Finally, be aware that the more elaborate your Disneybound outfit, the more likely you might be screened extra at security. My scoundrel outfit includes belt pouches that are essentially fused to my hips because of the width of my belt and tiny belt loops. At Disney’s Hollywood Studios, they’ve always allowed me to just open these and prove they are empty, but when I tried to wear this outfit to Epcot, I got stalled at security because they wanted me to take the belt pouches off. They let me go when they realized I really couldn’t get them off easily, but this was a small snag and is something you should remain cognizant of.
What you can wear—Disneybounding or Batuu-bounding
As we mentioned, there are two approved ways for the average guest to dress up for their visit to Star Wars: Galaxy’s Edge: Disneybounding in tribute to a known Star Wars character or Batuu-bounding as a local.
If you’re wondering why we’re differentiating Disneybounding from Batuu-bounding, its because the former is actually a lot easier to get away with. Disneybounding has to do with making outfits that are tributes to known characters, but they don’t necessarily have to look like in-world costumes. They certainly can so long as you use modern or vintage clothing styles and don’t look like an official Disney character. We’ve seen all sorts of wonderful ideals for Disneybounding, from beautiful summer dresses patterned after the style of Padme or Princess Leia to a fabulous pant-suit patterned after C-3PO. Han Solo and Rey seem to be the most popular choices since their costumes are easy to imitate and walk a grey area in between Disneybounding and Batuu-bounding. Indeed, we saw so many Rey outfits on opening day that we started to joke they must be her handmaidens dispersed to confuse assassins.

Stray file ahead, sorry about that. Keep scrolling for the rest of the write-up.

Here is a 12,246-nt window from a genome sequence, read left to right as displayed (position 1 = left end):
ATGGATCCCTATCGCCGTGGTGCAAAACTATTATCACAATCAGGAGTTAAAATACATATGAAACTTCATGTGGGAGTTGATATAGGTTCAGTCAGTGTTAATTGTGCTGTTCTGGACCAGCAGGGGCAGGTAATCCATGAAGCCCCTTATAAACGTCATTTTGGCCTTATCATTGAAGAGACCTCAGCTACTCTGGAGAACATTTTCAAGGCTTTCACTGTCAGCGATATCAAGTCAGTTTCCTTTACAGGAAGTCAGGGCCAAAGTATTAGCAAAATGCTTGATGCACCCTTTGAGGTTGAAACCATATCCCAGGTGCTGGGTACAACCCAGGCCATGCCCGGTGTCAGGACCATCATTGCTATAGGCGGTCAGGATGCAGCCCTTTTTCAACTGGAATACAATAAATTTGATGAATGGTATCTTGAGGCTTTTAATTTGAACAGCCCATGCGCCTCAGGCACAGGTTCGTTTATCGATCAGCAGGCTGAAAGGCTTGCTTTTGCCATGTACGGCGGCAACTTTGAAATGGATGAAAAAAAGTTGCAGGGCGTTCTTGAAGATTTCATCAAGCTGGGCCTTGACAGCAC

The other option is that guests can dress as a Batuu local (or in-world visitor)—aka Batuu-bounding. These outfits generally consist of tunics, vests, or jackets in earthy tones, but that’s just the basic concept Disney suggests. Dressing as a Batuu local leaves A LOT of grey area for costume ideas since the Black Spire Outpost and its denizens have an extremely colorful history, meaning your outfit can be based on just about anyone you want from scoundrels to resistance loyalists to First Order flunkies. The costumes are astonishingly easy to put together thanks to the earthy, layered styles common on Batuu, so this option opens a lot of doors for fans who want to try out dressing up without committing to a complicated outfit.